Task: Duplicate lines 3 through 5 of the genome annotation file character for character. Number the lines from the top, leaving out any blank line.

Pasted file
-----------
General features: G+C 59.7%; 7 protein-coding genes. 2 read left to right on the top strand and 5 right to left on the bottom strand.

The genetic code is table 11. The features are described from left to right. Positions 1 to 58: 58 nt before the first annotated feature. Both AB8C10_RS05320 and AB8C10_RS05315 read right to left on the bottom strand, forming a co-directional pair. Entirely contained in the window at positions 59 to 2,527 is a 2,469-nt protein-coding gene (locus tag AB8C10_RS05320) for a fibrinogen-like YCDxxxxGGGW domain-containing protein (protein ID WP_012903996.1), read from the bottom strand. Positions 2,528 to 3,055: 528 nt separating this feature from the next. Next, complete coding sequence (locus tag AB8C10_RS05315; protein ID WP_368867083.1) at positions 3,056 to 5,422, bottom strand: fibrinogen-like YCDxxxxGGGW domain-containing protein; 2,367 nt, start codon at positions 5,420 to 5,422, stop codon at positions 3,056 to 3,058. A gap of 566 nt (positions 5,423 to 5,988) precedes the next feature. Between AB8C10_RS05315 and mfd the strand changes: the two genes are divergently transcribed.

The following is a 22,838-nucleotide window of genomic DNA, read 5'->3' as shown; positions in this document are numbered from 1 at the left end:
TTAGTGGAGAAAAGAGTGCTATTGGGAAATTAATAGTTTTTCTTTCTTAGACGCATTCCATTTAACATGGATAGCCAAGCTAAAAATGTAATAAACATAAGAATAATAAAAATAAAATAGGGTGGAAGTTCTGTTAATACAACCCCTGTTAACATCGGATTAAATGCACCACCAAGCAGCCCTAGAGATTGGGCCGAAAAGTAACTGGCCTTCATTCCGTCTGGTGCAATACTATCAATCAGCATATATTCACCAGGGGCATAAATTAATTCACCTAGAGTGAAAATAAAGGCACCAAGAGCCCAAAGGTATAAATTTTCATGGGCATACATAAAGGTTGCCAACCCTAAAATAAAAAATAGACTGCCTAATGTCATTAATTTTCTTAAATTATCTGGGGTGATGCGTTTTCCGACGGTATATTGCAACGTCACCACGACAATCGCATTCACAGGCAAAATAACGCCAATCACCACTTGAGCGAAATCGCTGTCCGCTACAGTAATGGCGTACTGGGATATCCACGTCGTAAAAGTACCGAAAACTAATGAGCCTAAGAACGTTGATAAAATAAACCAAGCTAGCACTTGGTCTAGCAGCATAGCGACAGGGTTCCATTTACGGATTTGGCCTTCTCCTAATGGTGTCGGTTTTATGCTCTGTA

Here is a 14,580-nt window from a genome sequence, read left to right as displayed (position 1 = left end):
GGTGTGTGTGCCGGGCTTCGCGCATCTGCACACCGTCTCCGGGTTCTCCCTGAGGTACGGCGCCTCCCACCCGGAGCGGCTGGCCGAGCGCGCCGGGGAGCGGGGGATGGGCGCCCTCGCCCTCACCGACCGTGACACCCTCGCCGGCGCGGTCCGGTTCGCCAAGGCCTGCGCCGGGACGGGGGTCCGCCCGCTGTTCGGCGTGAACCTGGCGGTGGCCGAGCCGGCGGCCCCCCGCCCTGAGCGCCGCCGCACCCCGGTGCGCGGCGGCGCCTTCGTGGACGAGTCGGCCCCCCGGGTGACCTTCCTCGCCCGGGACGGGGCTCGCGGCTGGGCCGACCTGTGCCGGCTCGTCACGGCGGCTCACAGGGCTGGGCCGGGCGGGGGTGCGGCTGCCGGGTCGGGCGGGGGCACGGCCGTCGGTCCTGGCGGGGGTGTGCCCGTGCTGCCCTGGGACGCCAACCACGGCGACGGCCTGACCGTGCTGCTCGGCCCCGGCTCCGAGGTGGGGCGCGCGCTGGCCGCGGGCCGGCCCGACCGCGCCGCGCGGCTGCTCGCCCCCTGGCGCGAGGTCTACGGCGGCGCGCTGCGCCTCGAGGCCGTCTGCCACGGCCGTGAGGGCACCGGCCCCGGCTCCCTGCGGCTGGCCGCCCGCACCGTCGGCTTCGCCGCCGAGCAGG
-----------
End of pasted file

The following is a 22,838-nucleotide window of genomic DNA, read 5'->3' as shown; positions in this document are numbered from 1 at the left end:
TTAGTGGAGAAAAGAGTGCTATTGGGAAATTAATAGTTTTTCTTTCTTAGACGCATTCCATTTAACATGGATAGCCAAGCTAAAAATGTAATAAACATAAGAATAATAAAAATAAAATAGGGTGGAAGTTCTGTTAATACAACCCCTGTTAACATCGGATTAAATGCACCACCAAGCAGCCCTAGAGATTGGGCCGAAAAGTAACTGGCCTTCATTCCGTCTGGTGCAATACTATCAATCAGCATATATTCACCAGGGGCATAAATTAATTCACCTAGAGTGAAAATAAAGGCACCAAGAGCCCAAAGGTATAAATTTTCATGGGCATACATAAAGGTTGCCAACCCTAAAATAAAAAATAGACTGCCTAATGTCATTAATTTTCTTAAATTATCTGGGGTGATGCGTTTTCCGACGGTATATTGCAACGTCACCACGACAATCGCATTCACAGGCAAAATAACGCCAATCACCACTTGAGCGAAATCGCTGTCCGCTACAGTAATGGCGTACTGGGATATCCACGTCGTAAAAGTACCGAAAACTAATGAGCCTAAGAACGTTGATAAAATAAACCAAGCTAGCACTTGGTCTAGCAGCATAGCGACAGGGTTCCATTTACGGATTTGGCCTTCTCCTAATGGTGTCGGTTTTATGCTCTGTA

Here is a 14,580-nt window from a genome sequence, read left to right as displayed (position 1 = left end):